Bob Mould hammers out more reasons to love him on Sunshine Rock | Concert Preview | Chicago Reader

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Bob Mould hammers out more reasons to love him on Sunshine Rock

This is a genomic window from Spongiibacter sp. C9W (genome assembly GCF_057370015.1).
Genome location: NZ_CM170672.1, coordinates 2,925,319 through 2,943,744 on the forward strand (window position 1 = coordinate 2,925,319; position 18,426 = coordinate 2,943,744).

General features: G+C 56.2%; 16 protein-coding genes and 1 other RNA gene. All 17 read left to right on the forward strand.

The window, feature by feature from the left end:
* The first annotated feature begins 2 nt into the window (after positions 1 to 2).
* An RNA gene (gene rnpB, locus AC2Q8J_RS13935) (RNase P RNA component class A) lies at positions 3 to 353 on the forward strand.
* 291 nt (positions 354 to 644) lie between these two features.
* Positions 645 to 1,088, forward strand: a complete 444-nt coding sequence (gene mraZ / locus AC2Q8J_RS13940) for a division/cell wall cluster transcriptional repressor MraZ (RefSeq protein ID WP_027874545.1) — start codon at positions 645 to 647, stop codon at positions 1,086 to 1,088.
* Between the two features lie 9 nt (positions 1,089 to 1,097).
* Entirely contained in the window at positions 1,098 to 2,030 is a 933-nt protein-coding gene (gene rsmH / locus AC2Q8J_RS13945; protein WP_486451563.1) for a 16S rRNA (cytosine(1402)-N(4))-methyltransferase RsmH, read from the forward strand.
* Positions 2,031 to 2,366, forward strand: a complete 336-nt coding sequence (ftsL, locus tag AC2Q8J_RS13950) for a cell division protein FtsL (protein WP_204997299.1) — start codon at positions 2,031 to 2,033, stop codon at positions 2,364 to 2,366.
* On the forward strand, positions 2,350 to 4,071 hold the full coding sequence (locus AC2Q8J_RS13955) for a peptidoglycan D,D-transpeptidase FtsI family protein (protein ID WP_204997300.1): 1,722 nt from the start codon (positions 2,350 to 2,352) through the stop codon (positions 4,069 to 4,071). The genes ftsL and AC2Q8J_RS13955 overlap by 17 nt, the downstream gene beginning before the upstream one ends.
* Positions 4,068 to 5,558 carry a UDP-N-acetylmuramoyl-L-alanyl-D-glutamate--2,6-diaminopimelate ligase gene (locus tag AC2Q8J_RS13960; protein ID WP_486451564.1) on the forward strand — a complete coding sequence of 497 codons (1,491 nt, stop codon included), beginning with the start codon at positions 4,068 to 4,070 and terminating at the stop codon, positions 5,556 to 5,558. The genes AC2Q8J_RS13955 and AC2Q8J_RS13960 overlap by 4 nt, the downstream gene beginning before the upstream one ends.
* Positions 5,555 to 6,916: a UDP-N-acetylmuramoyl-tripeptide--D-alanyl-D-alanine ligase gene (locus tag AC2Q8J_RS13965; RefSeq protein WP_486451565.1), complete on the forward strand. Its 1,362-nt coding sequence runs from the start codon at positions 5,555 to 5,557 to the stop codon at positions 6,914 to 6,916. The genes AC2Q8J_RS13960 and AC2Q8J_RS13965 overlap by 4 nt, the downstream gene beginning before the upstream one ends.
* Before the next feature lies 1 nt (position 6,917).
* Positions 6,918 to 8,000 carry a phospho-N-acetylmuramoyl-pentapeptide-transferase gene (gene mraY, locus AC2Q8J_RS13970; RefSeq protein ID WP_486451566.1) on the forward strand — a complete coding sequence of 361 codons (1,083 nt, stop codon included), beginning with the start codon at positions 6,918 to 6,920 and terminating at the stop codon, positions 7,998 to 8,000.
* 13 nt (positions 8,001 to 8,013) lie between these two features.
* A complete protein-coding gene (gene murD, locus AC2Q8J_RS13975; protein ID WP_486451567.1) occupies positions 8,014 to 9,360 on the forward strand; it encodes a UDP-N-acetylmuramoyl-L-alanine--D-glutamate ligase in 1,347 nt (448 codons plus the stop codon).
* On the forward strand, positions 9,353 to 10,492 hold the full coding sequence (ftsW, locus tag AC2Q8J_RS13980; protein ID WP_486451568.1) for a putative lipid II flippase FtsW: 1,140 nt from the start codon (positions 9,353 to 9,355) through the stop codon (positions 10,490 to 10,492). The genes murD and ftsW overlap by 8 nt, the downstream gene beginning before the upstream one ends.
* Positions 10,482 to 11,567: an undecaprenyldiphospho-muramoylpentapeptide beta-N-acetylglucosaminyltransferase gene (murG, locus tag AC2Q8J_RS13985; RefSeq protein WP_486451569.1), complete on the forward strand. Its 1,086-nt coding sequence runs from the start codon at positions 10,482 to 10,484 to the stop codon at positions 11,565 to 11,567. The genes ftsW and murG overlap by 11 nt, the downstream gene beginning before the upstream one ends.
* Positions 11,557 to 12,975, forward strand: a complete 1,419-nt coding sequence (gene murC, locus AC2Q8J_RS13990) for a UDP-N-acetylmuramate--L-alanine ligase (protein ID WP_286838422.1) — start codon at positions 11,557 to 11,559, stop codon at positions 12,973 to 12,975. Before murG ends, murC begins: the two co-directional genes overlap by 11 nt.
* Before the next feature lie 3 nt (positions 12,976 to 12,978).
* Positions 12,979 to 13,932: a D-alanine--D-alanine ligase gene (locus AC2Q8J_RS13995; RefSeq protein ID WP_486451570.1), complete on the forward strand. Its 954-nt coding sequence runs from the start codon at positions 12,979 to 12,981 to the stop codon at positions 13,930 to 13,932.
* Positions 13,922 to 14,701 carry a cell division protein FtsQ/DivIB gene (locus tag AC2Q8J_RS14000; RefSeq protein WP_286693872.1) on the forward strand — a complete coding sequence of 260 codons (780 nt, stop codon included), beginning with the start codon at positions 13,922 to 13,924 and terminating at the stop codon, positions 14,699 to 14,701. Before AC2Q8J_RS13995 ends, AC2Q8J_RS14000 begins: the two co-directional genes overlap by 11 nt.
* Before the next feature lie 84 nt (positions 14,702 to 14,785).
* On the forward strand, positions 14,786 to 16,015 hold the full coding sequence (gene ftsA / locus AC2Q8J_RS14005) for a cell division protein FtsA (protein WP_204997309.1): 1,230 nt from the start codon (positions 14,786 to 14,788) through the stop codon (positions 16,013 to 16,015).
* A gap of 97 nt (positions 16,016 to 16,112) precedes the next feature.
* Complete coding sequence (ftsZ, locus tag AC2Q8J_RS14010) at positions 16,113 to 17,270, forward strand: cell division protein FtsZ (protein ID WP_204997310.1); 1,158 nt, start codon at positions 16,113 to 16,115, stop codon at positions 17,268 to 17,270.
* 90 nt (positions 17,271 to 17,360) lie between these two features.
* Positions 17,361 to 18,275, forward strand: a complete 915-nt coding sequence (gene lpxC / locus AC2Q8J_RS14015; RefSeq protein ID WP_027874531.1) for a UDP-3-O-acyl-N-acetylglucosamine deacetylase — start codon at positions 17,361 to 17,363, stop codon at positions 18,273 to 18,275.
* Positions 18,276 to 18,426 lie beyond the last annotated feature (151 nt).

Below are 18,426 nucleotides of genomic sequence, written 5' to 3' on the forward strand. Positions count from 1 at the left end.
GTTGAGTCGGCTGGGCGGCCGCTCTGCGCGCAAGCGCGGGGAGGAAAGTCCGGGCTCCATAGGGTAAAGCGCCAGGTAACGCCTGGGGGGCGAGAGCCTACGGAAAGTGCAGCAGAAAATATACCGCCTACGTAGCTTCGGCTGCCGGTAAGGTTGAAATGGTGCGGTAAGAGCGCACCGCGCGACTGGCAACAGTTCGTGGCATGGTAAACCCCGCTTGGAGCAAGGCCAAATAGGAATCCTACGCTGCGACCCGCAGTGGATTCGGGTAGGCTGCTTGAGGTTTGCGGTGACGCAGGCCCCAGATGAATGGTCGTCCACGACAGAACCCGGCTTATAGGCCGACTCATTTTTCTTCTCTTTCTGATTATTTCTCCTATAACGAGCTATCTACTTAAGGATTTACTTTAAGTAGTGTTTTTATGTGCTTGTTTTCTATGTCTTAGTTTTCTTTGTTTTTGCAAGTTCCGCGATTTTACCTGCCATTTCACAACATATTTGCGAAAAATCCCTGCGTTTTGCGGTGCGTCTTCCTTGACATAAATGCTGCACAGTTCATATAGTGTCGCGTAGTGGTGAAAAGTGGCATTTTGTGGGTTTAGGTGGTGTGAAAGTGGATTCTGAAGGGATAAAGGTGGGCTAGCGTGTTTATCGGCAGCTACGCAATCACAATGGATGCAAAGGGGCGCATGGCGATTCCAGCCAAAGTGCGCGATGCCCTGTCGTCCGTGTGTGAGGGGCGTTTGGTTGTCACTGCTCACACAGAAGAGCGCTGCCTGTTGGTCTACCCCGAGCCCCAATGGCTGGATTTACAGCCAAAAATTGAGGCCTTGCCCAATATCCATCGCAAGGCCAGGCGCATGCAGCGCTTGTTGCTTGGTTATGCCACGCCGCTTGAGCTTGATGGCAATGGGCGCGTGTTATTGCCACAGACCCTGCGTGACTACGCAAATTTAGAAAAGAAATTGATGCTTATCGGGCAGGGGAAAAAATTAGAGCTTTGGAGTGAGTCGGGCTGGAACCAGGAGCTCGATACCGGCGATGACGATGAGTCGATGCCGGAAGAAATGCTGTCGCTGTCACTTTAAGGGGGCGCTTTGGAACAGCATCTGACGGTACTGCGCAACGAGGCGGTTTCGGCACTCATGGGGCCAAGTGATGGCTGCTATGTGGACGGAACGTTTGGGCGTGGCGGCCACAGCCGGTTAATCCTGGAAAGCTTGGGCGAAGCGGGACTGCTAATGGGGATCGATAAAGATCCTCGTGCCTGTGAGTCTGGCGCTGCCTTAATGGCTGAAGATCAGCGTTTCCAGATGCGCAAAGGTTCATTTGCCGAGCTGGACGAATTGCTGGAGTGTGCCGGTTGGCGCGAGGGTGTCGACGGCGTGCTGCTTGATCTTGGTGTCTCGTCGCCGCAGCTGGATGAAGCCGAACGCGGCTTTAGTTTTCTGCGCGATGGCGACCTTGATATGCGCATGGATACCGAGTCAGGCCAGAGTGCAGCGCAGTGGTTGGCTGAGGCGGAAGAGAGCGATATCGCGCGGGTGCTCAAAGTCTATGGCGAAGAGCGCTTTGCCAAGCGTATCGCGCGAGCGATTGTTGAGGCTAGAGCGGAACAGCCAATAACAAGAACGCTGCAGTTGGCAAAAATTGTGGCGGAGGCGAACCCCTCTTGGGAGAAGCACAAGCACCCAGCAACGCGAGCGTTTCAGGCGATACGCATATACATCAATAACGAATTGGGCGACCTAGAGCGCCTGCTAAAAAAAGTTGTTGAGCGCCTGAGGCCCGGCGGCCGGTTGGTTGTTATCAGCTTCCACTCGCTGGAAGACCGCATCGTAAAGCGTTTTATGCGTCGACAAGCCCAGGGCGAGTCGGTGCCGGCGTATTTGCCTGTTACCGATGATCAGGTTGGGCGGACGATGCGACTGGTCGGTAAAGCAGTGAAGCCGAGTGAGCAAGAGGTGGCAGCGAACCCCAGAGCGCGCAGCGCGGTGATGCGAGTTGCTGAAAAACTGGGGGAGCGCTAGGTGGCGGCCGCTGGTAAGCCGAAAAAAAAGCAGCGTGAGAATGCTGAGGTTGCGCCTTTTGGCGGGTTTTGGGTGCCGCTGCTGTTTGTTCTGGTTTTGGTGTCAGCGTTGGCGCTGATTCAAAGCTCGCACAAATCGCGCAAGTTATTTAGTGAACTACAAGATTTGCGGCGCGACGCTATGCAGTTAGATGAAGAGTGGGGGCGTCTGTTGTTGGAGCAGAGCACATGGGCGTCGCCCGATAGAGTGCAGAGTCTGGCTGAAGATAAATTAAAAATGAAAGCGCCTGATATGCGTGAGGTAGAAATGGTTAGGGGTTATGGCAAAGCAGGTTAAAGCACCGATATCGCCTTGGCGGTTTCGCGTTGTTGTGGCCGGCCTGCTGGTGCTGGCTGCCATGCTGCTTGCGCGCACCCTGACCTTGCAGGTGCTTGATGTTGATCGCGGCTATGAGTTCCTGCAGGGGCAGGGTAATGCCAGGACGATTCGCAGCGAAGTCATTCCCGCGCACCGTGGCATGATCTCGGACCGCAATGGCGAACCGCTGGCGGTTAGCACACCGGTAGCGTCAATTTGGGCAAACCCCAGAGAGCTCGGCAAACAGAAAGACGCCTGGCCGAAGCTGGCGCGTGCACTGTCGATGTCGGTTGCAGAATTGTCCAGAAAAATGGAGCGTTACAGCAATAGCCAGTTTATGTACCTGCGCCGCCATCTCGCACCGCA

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There are a couple of things you need to remember when listening to a new Bob Mould record. First off, Mould will never be able to meet the fervor and frenzy of his Husker Dü days or the heartfelt perfection of the Sugar records. And when an artist has a discography as vast as his, there are bound to be some missteps. Take 2005’s Body of Song, where Mould edged away from his signature punky college rock for trancy, vocoder-infused dance punk. Or 2012’s Silver Age, which he recorded after spending a bunch of time hanging out with Dave Grohl—the whole thing kinda sounds like a Foo Fighters record. Luckily, Mould’s on his A game on his 13th solo release, this month’s Sunshine Rock. Recorded with a lean power trio featuring Superchunk’s Jason Narducy and John Wurster on bass and drums, respectively, the album is full of the kind of high-energy, rough-around-the-edges, warm-and-fuzzy grown-up punk tunes that made the music world love Bob Mould from the start. Packed with wall-of-sound chords and backed with an absolutely slamming performance by the rhythm section, every song on Sunshine Rock is strong, bold, and bursting with hooks.   v

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